Fresh off a little shut eye, here’s a rundown of the day’s action:
The culinary village is better than ever. We spent the morning checking out the vendors in the tents and then took a seat at the new Gullah tribute lunch that saw an impromptu auction of colorful hats, signed by Johnathan Green, bringing in hundreds of dollars. Highlights in the village included Anson’s fresh vegetable stand where they were popping out some decent pimento cheese and Bertolini’s pasta raviolis paired with Mepkin Abbey mushrooms – yum.
Also, enough cannot be said about the Rice and Beans project. The four murals created by CCSD school of the arts students are absolutely stunning. Mike Lata’s may look a bit like he has a black eye, but despite than that minor detail they should bring in some good money for the charities. Speaking of that, you can bid online for those things at the festival or from the festival website.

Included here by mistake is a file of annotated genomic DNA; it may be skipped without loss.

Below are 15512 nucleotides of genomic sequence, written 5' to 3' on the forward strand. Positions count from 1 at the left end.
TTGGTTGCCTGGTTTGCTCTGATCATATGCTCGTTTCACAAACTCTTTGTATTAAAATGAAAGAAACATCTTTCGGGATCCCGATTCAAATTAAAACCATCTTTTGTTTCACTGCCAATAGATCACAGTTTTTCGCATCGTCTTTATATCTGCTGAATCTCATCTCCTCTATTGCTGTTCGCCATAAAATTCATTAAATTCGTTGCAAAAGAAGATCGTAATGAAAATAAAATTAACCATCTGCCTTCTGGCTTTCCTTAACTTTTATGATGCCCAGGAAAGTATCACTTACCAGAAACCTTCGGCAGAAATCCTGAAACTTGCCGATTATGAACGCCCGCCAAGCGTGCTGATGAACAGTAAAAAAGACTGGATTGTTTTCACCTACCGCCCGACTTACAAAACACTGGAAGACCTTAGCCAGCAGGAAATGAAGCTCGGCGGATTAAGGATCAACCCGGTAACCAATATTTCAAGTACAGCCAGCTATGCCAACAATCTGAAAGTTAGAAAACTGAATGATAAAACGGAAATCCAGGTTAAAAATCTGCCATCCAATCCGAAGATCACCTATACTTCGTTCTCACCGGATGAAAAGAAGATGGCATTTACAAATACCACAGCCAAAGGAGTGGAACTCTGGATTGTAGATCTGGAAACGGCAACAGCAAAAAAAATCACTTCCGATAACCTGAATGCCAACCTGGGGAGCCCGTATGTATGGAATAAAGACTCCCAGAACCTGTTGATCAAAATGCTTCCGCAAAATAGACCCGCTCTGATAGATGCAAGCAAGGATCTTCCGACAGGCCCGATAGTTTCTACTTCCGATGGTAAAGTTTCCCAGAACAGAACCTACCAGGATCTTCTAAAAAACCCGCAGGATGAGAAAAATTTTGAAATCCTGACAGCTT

The Gullah lunch event is new this year, and we enjoyed quite a few good dishes. I scarfed down some of Ms. Martha Lou’s okra soup, then followed with some bbq ribs, a bowl of conch chowder (which was definitely an acquired taste judging from Barna’s reaction), and then the jewel of the table, Alluette’s lamb, falling from the bone, paired with Frank Stitt’s collards and white beans — absolutely delish.
It was nice to see so many people of color taking part, not just from behind the apron, but as patrons — something that has been lacking in previous festivals. We were treated to Gullah spirituals sung by a local group, and Johnathon Green gave a rousing lecture on what being lowcountry means to him. Mitchell Crosby, always the crowd-pleasing gentleman, conducted the impromptu auction, and did a fine job selling off the decor – colorful hats reminiscence of Green’s paintings, right off the back wall.
I’d go back to another one of these. even if it doesn’t have the sizzle of a Bobby Flay burger cookoff, it somehow felt more appropriate. More like what Charleston ought to be, and less like a taping of Rachel Ray.